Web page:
JK: What surprised you the most coming from you know, general investing and spending time and wellness and other categories to now investing in climate? Is it anything about the founders or just the businesses themselves that surprised you the most?
RK: It's a good question. I find the founders to be very similar, except probably a bit more mission-oriented than the average tech company that's there. And we know that we have a journey ahead of us to 2050 to hit the goal for the planet. So that helps align everyone toward long-term thinking.
JK: So we like to close with a lot of our guests knowing what you know, now as an investor in climate tech companies, what is a piece of advice you would give your younger self?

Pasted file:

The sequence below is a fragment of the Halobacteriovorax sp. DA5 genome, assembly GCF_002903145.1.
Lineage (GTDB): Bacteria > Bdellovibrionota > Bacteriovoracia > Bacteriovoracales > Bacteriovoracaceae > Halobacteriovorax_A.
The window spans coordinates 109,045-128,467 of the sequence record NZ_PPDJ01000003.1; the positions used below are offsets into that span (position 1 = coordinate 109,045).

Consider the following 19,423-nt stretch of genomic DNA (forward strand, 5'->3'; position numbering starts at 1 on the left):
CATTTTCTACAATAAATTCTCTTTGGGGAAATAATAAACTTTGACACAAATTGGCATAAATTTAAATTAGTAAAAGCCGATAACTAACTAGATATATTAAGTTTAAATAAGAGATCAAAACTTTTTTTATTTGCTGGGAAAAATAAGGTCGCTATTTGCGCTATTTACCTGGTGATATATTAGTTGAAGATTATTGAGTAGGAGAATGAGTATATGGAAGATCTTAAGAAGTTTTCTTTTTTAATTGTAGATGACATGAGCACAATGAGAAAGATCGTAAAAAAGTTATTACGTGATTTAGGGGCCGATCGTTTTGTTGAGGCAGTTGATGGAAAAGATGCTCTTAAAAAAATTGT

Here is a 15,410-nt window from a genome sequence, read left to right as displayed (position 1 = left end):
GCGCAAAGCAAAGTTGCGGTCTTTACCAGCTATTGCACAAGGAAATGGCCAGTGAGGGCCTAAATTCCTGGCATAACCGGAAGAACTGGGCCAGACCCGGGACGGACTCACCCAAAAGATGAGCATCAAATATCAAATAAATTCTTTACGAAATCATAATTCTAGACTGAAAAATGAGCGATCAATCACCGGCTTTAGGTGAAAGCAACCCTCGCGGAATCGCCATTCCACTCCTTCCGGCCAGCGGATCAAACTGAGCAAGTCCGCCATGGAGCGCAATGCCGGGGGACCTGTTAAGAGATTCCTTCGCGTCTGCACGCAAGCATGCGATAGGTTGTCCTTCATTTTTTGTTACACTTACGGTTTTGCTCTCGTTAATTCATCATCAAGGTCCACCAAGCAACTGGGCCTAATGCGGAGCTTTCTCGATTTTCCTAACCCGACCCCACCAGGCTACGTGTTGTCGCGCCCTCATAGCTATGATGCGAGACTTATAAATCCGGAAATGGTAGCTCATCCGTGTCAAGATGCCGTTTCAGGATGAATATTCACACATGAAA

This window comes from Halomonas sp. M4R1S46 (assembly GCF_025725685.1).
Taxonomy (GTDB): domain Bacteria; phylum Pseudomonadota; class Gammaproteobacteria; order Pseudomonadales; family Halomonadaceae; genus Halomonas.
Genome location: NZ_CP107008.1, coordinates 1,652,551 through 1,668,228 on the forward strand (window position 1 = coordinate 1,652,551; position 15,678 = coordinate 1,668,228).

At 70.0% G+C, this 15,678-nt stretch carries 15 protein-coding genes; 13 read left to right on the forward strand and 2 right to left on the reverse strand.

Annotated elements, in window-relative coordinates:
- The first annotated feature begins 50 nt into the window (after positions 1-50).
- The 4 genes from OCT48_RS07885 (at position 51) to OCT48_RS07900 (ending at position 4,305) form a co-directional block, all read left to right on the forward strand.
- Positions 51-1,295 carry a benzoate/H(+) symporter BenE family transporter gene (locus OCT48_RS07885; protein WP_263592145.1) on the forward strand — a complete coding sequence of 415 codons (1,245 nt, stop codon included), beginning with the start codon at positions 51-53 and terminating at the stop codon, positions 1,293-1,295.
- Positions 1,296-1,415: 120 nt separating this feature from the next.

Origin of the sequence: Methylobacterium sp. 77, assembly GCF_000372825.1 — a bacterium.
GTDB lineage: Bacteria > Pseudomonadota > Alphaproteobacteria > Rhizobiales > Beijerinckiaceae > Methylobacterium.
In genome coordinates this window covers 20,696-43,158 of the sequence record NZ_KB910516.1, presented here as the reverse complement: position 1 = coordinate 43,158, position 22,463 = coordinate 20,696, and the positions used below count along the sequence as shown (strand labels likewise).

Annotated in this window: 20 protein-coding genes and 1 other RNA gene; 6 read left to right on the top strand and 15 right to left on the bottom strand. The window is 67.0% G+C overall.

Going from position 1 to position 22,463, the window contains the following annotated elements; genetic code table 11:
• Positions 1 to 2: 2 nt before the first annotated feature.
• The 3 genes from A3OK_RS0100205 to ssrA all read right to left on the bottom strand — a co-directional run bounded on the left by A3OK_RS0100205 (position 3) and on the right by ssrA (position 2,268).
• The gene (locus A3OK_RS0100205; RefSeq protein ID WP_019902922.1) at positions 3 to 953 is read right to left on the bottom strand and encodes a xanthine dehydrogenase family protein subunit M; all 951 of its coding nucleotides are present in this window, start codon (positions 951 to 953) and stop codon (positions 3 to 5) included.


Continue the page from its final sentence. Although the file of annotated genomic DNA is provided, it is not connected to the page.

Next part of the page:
RK: My first idea is, hey, you should have done this earlier. The other advice that I would give to my younger self is to keep learning and have an open and curious mind. I wish I would have spent more time looking at even a broader set of industries than I have. So my challenge is how can I learn as much as I possibly can to add value and to pick the best founder?
JK: Well, Raj, this is fantastic. I mean, I learned a ton today, especially about the fact that enterprises are starting to move forward and taking their net zero goals seriously. We've got to be holding them accountable. And the way to do that is to actually have real measurement. And then from that measurement, real insights that they can actually act on that are actionable. So that's sort of my biggest takeaway for today. Raj, where can people find you and Climactic if they want to work with you?
RK: A brand new exciting website: Climactic.vc. So check it out.
JK: Fantastic, Raj. Thank you so much for joining us on Climb and we are excited for all the success coming your way and Climactic. Thanks.
RK: Thank you so much